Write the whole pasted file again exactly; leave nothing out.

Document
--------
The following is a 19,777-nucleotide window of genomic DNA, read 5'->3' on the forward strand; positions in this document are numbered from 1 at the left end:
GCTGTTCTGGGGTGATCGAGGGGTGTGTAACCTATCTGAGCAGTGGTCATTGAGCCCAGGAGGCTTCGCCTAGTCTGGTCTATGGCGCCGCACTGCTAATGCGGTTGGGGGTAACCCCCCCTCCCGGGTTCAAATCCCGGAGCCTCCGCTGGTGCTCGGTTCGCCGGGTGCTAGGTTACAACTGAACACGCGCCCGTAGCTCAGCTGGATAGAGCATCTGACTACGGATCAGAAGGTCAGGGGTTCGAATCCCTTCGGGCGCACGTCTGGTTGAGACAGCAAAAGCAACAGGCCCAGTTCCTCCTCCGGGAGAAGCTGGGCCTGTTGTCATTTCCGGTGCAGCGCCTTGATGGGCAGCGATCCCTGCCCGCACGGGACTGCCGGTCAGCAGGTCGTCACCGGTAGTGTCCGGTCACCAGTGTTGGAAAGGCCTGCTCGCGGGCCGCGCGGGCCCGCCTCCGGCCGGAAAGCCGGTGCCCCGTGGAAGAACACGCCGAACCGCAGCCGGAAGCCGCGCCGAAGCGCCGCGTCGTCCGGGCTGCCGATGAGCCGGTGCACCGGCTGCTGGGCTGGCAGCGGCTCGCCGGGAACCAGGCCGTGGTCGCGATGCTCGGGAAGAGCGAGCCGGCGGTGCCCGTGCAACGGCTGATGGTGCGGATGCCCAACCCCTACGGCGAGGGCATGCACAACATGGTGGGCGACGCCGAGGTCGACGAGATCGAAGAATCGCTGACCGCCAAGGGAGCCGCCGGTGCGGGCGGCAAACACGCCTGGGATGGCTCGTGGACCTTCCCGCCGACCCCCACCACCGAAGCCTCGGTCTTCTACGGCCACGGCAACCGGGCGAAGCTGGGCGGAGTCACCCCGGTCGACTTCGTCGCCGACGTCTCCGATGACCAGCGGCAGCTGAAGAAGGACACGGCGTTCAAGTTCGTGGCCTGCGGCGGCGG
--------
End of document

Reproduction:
The following is a 19,777-nucleotide window of genomic DNA, read 5'->3' on the forward strand; positions in this document are numbered from 1 at the left end:
GCTGTTCTGGGGTGATCGAGGGGTGTGTAACCTATCTGAGCAGTGGTCATTGAGCCCAGGAGGCTTCGCCTAGTCTGGTCTATGGCGCCGCACTGCTAATGCGGTTGGGGGTAACCCCCCCTCCCGGGTTCAAATCCCGGAGCCTCCGCTGGTGCTCGGTTCGCCGGGTGCTAGGTTACAACTGAACACGCGCCCGTAGCTCAGCTGGATAGAGCATCTGACTACGGATCAGAAGGTCAGGGGTTCGAATCCCTTCGGGCGCACGTCTGGTTGAGACAGCAAAAGCAACAGGCCCAGTTCCTCCTCCGGGAGAAGCTGGGCCTGTTGTCATTTCCGGTGCAGCGCCTTGATGGGCAGCGATCCCTGCCCGCACGGGACTGCCGGTCAGCAGGTCGTCACCGGTAGTGTCCGGTCACCAGTGTTGGAAAGGCCTGCTCGCGGGCCGCGCGGGCCCGCCTCCGGCCGGAAAGCCGGTGCCCCGTGGAAGAACACGCCGAACCGCAGCCGGAAGCCGCGCCGAAGCGCCGCGTCGTCCGGGCTGCCGATGAGCCGGTGCACCGGCTGCTGGGCTGGCAGCGGCTCGCCGGGAACCAGGCCGTGGTCGCGATGCTCGGGAAGAGCGAGCCGGCGGTGCCCGTGCAACGGCTGATGGTGCGGATGCCCAACCCCTACGGCGAGGGCATGCACAACATGGTGGGCGACGCCGAGGTCGACGAGATCGAAGAATCGCTGACCGCCAAGGGAGCCGCCGGTGCGGGCGGCAAACACGCCTGGGATGGCTCGTGGACCTTCCCGCCGACCCCCACCACCGAAGCCTCGGTCTTCTACGGCCACGGCAACCGGGCGAAGCTGGGCGGAGTCACCCCGGTCGACTTCGTCGCCGACGTCTCCGATGACCAGCGGCAGCTGAAGAAGGACACGGCGTTCAAGTTCGTGGCCTGCGGCGGCGG